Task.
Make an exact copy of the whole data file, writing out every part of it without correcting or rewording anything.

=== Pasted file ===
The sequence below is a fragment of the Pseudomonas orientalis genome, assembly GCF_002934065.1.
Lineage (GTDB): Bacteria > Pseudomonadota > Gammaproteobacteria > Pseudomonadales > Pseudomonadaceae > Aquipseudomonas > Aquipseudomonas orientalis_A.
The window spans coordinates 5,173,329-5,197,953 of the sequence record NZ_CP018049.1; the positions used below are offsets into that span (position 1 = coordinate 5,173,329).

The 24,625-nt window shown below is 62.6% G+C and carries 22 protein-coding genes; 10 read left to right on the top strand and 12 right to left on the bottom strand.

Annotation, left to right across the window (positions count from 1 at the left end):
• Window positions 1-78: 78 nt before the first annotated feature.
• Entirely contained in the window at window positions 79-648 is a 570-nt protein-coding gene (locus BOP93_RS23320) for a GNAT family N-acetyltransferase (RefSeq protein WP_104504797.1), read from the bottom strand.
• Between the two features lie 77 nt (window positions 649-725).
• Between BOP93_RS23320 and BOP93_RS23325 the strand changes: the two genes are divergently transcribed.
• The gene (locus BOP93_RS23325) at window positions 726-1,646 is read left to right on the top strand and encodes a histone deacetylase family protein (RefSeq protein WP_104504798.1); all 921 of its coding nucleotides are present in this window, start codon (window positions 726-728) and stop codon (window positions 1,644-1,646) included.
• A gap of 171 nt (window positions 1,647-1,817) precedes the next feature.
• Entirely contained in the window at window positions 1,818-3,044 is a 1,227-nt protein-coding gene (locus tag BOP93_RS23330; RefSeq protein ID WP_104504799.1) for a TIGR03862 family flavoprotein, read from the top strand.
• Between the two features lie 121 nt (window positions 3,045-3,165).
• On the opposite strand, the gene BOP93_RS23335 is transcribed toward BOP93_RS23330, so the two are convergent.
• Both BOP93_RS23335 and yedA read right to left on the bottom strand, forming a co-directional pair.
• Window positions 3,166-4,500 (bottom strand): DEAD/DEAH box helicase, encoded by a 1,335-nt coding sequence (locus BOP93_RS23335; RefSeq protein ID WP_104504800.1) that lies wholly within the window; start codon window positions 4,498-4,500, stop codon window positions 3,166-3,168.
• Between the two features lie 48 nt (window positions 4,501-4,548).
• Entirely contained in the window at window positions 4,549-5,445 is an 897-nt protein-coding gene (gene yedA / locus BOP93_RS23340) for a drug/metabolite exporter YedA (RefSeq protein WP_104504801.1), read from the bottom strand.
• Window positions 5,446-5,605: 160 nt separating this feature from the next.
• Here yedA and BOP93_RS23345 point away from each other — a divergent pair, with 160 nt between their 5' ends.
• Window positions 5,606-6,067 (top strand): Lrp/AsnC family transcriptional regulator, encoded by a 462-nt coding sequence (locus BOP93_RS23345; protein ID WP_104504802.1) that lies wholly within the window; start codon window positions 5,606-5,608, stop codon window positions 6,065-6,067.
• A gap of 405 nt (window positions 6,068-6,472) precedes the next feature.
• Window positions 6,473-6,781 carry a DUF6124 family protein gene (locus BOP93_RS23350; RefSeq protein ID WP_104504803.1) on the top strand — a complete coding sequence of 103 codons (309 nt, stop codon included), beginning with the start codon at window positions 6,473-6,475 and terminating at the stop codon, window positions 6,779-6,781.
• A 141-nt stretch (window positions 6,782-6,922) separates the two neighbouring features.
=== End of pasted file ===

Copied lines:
The sequence below is a fragment of the Pseudomonas orientalis genome, assembly GCF_002934065.1.
Lineage (GTDB): Bacteria > Pseudomonadota > Gammaproteobacteria > Pseudomonadales > Pseudomonadaceae > Aquipseudomonas > Aquipseudomonas orientalis_A.
The window spans coordinates 5,173,329-5,197,953 of the sequence record NZ_CP018049.1; the positions used below are offsets into that span (position 1 = coordinate 5,173,329).

The 24,625-nt window shown below is 62.6% G+C and carries 22 protein-coding genes; 10 read left to right on the top strand and 12 right to left on the bottom strand.

Annotation, left to right across the window (positions count from 1 at the left end):
• Window positions 1-78: 78 nt before the first annotated feature.
• Entirely contained in the window at window positions 79-648 is a 570-nt protein-coding gene (locus BOP93_RS23320) for a GNAT family N-acetyltransferase (RefSeq protein WP_104504797.1), read from the bottom strand.
• Between the two features lie 77 nt (window positions 649-725).
• Between BOP93_RS23320 and BOP93_RS23325 the strand changes: the two genes are divergently transcribed.
• The gene (locus BOP93_RS23325) at window positions 726-1,646 is read left to right on the top strand and encodes a histone deacetylase family protein (RefSeq protein WP_104504798.1); all 921 of its coding nucleotides are present in this window, start codon (window positions 726-728) and stop codon (window positions 1,644-1,646) included.
• A gap of 171 nt (window positions 1,647-1,817) precedes the next feature.
• Entirely contained in the window at window positions 1,818-3,044 is a 1,227-nt protein-coding gene (locus tag BOP93_RS23330; RefSeq protein ID WP_104504799.1) for a TIGR03862 family flavoprotein, read from the top strand.
• Between the two features lie 121 nt (window positions 3,045-3,165).
• On the opposite strand, the gene BOP93_RS23335 is transcribed toward BOP93_RS23330, so the two are convergent.
• Both BOP93_RS23335 and yedA read right to left on the bottom strand, forming a co-directional pair.
• Window positions 3,166-4,500 (bottom strand): DEAD/DEAH box helicase, encoded by a 1,335-nt coding sequence (locus BOP93_RS23335; RefSeq protein ID WP_104504800.1) that lies wholly within the window; start codon window positions 4,498-4,500, stop codon window positions 3,166-3,168.
• Between the two features lie 48 nt (window positions 4,501-4,548).
• Entirely contained in the window at window positions 4,549-5,445 is an 897-nt protein-coding gene (gene yedA / locus BOP93_RS23340) for a drug/metabolite exporter YedA (RefSeq protein WP_104504801.1), read from the bottom strand.
• Window positions 5,446-5,605: 160 nt separating this feature from the next.
• Here yedA and BOP93_RS23345 point away from each other — a divergent pair, with 160 nt between their 5' ends.
• Window positions 5,606-6,067 (top strand): Lrp/AsnC family transcriptional regulator, encoded by a 462-nt coding sequence (locus BOP93_RS23345; protein ID WP_104504802.1) that lies wholly within the window; start codon window positions 5,606-5,608, stop codon window positions 6,065-6,067.
• A gap of 405 nt (window positions 6,068-6,472) precedes the next feature.
• Window positions 6,473-6,781 carry a DUF6124 family protein gene (locus BOP93_RS23350; RefSeq protein ID WP_104504803.1) on the top strand — a complete coding sequence of 103 codons (309 nt, stop codon included), beginning with the start codon at window positions 6,473-6,475 and terminating at the stop codon, window positions 6,779-6,781.
• A 141-nt stretch (window positions 6,782-6,922) separates the two neighbouring features.